Kim Duke Simple Living

 

Do you remember when you didn’t have a credit card?

And if you wanted to buy something – you had to save up and pay cash for it?

It certainly made impulse shopping more difficult.

But it also felt really good to buy something that you had to wait for.

 

 

I don’t know about you, but I am not the most patient person on the planet.

I once bought a house in 20 minutes.  (I kid you not.)

Thankfully, over the years I’ve learned a few simpler living tips to help me have patience.

 

Let’s start with the obvious one.

1) Avoid Debt.

I hate debt.   I’m OK with having a mortgage but credit card debt and line of credit debt rub me the wrong way.

Have I used them? Certainly.

Have I paid them back? Absolutely.

Have I had to go without in other areas to pay them back? Yes.  And I didn’t like that feeling either.

So making a spontaneous purchase that throws me into debt is something I think about for 24 hours.

 

2) If you can’t pay it off in 2 weeks don’t buy it.

Why? Because debt sucks.

And whatever it is that you want to buy?

You can’t afford it.  So don’t buy it.

 

3) See if the feeling passes.

Sometimes, other events in our life trigger spending.

Be aware of your moods and what happens when you feel the shopping itch.

See if the urge to buy that expensive-fill-in-the-blank passes. It usually does.

 

4) You only deserve what you can afford.

Don’t use the phrase: “I deserve this” to justify what you can’t afford.

Harsh truth? You only deserve what you can afford.

And if you can’t afford it, and you still buy it – well then – you deserve the debt too.

 

5) Waiting for something makes it sweeter.

 

A few years ago my Good Natured Man and I downsized to a smaller city home after living in the country for a decade.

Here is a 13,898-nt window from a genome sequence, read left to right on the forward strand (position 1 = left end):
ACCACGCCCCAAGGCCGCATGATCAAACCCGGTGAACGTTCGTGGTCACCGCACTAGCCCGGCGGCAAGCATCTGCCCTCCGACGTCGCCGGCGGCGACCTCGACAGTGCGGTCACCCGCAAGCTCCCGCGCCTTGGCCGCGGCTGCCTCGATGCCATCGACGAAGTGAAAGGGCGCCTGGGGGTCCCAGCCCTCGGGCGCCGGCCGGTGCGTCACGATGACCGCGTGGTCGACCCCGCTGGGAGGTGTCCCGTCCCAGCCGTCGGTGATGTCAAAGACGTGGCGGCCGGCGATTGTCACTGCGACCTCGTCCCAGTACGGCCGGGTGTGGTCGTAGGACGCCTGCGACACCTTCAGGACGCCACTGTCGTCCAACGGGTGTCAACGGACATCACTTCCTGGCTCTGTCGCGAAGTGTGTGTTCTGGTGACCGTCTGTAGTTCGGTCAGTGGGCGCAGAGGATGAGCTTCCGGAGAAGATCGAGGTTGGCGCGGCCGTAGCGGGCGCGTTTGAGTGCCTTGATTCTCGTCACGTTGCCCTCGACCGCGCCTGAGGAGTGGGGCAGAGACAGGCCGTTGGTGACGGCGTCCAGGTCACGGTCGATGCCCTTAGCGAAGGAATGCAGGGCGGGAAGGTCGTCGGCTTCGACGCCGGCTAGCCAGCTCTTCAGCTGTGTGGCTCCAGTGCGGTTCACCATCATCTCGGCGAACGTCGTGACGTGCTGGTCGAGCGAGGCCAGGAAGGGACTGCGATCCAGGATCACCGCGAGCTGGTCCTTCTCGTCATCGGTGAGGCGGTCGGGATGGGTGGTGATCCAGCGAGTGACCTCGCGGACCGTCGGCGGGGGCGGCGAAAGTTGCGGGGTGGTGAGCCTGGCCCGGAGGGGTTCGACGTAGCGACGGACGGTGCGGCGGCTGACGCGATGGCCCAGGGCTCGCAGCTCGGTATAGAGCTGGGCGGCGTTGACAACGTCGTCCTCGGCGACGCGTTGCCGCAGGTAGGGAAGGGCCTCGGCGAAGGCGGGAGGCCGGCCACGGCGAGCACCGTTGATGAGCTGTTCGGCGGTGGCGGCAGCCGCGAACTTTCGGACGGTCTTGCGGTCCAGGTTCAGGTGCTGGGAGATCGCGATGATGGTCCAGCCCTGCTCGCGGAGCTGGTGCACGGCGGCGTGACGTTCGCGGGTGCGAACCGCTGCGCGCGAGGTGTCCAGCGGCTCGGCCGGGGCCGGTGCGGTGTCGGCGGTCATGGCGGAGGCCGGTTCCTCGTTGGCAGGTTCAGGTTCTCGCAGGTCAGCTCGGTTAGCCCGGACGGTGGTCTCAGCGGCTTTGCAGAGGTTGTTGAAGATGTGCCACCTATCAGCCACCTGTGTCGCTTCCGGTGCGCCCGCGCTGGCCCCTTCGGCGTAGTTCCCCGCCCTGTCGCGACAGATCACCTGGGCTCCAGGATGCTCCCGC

And the new-to-us-built-in-1974 home was lovely but the backyard was not.

That is being kind.  The backyard was basically weeds and lumpy soil.  It made me grit my teeth a little.  OK.  A lot.

 

But we didn’t rush it.

 

I found a local expert garden designer to plan the yard for $200.00 as I didn’t want to waste money on the wrong plants and shrubs.

She analyzed the neighbor’s trees, the amount of sunlight and shade the yard had and the type of soil.

Her recommendations were excellent and this year we brought in better topsoil.

My Good Natured Man is a whiz at building stuff.  He built the raised beds and we planted the trees and shrubs together.

We brought in three compost-style gardens and instead of paying for new, expensive sod we brought in more soil, did the work ourselves and planted a small lawn that is an imperfect English-style combination of grass and micro-clover.

I loveeeeeeeeeee it.

(I’ll write about it soon and show you pictures!)

Best of all? We didn’t go into debt for it and the yard is beautiful.

(And my gin and tonic tastes even better on the deck because of our hard work.  And bloody patience.)

Waiting for something does make it sweeter.

 

And so when it comes to patience?

Give it a whirl if you want to simplify your complicated life.

I know it kind of sucks but it usually IS worth it.